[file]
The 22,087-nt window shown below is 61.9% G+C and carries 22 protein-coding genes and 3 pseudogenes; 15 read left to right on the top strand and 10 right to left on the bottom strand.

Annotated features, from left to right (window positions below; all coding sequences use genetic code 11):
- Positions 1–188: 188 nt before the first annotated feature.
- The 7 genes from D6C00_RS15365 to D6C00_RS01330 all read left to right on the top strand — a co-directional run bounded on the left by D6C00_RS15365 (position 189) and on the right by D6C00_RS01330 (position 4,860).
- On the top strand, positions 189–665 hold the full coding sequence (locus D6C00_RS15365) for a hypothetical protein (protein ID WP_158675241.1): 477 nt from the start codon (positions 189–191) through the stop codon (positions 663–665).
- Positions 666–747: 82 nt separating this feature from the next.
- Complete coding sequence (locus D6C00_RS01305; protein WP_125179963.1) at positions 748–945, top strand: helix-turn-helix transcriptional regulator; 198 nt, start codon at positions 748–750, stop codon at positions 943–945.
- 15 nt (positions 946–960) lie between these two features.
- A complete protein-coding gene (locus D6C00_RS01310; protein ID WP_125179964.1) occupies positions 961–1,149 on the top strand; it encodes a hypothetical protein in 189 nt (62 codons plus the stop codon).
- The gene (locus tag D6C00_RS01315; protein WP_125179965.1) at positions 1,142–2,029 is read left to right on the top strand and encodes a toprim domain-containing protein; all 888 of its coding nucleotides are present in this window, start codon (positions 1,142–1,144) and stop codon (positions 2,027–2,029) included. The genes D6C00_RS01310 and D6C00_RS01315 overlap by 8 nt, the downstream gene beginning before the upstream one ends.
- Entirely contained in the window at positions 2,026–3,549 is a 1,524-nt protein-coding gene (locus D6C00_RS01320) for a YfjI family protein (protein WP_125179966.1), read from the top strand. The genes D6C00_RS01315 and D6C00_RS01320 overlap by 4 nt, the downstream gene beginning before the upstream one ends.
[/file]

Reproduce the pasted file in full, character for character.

The 22,087-nt window shown below is 61.9% G+C and carries 22 protein-coding genes and 3 pseudogenes; 15 read left to right on the top strand and 10 right to left on the bottom strand.

Annotated features, from left to right (window positions below; all coding sequences use genetic code 11):
- Positions 1–188: 188 nt before the first annotated feature.
- The 7 genes from D6C00_RS15365 to D6C00_RS01330 all read left to right on the top strand — a co-directional run bounded on the left by D6C00_RS15365 (position 189) and on the right by D6C00_RS01330 (position 4,860).
- On the top strand, positions 189–665 hold the full coding sequence (locus D6C00_RS15365) for a hypothetical protein (protein ID WP_158675241.1): 477 nt from the start codon (positions 189–191) through the stop codon (positions 663–665).
- Positions 666–747: 82 nt separating this feature from the next.
- Complete coding sequence (locus D6C00_RS01305; protein WP_125179963.1) at positions 748–945, top strand: helix-turn-helix transcriptional regulator; 198 nt, start codon at positions 748–750, stop codon at positions 943–945.
- 15 nt (positions 946–960) lie between these two features.
- A complete protein-coding gene (locus D6C00_RS01310; protein ID WP_125179964.1) occupies positions 961–1,149 on the top strand; it encodes a hypothetical protein in 189 nt (62 codons plus the stop codon).
- The gene (locus tag D6C00_RS01315; protein WP_125179965.1) at positions 1,142–2,029 is read left to right on the top strand and encodes a toprim domain-containing protein; all 888 of its coding nucleotides are present in this window, start codon (positions 1,142–1,144) and stop codon (positions 2,027–2,029) included. The genes D6C00_RS01310 and D6C00_RS01315 overlap by 8 nt, the downstream gene beginning before the upstream one ends.
- Entirely contained in the window at positions 2,026–3,549 is a 1,524-nt protein-coding gene (locus D6C00_RS01320) for a YfjI family protein (protein WP_125179966.1), read from the top strand. The genes D6C00_RS01315 and D6C00_RS01320 overlap by 4 nt, the downstream gene beginning before the upstream one ends.